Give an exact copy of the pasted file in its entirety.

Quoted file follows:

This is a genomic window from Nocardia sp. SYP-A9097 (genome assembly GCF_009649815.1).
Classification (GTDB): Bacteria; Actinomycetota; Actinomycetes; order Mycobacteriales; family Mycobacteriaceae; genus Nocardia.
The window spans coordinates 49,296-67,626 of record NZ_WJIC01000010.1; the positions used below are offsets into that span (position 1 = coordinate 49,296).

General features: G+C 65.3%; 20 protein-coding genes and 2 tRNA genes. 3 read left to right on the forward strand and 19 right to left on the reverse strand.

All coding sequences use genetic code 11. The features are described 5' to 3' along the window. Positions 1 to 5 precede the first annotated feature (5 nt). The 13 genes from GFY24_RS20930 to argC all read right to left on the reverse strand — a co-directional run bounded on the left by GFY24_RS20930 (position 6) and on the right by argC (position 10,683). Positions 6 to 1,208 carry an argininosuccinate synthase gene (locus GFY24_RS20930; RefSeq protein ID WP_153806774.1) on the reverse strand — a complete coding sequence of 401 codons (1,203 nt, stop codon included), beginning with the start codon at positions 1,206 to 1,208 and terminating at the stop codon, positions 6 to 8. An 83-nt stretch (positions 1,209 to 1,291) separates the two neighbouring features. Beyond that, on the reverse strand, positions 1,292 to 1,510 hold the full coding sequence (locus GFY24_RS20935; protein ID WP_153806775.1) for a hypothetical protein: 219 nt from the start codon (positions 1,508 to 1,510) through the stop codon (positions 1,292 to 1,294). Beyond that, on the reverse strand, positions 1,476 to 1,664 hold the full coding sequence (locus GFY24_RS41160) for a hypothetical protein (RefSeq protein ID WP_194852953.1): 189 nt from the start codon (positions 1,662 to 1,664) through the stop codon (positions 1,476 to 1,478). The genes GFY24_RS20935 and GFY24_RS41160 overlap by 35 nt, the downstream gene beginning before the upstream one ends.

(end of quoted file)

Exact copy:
This is a genomic window from Nocardia sp. SYP-A9097 (genome assembly GCF_009649815.1).
Classification (GTDB): Bacteria; Actinomycetota; Actinomycetes; order Mycobacteriales; family Mycobacteriaceae; genus Nocardia.
The window spans coordinates 49,296-67,626 of record NZ_WJIC01000010.1; the positions used below are offsets into that span (position 1 = coordinate 49,296).

General features: G+C 65.3%; 20 protein-coding genes and 2 tRNA genes. 3 read left to right on the forward strand and 19 right to left on the reverse strand.

All coding sequences use genetic code 11. The features are described 5' to 3' along the window. Positions 1 to 5 precede the first annotated feature (5 nt). The 13 genes from GFY24_RS20930 to argC all read right to left on the reverse strand — a co-directional run bounded on the left by GFY24_RS20930 (position 6) and on the right by argC (position 10,683). Positions 6 to 1,208 carry an argininosuccinate synthase gene (locus GFY24_RS20930; RefSeq protein ID WP_153806774.1) on the reverse strand — a complete coding sequence of 401 codons (1,203 nt, stop codon included), beginning with the start codon at positions 1,206 to 1,208 and terminating at the stop codon, positions 6 to 8. An 83-nt stretch (positions 1,209 to 1,291) separates the two neighbouring features. Beyond that, on the reverse strand, positions 1,292 to 1,510 hold the full coding sequence (locus GFY24_RS20935; protein ID WP_153806775.1) for a hypothetical protein: 219 nt from the start codon (positions 1,508 to 1,510) through the stop codon (positions 1,292 to 1,294). Beyond that, on the reverse strand, positions 1,476 to 1,664 hold the full coding sequence (locus GFY24_RS41160) for a hypothetical protein (RefSeq protein ID WP_194852953.1): 189 nt from the start codon (positions 1,662 to 1,664) through the stop codon (positions 1,476 to 1,478). The genes GFY24_RS20935 and GFY24_RS41160 overlap by 35 nt, the downstream gene beginning before the upstream one ends.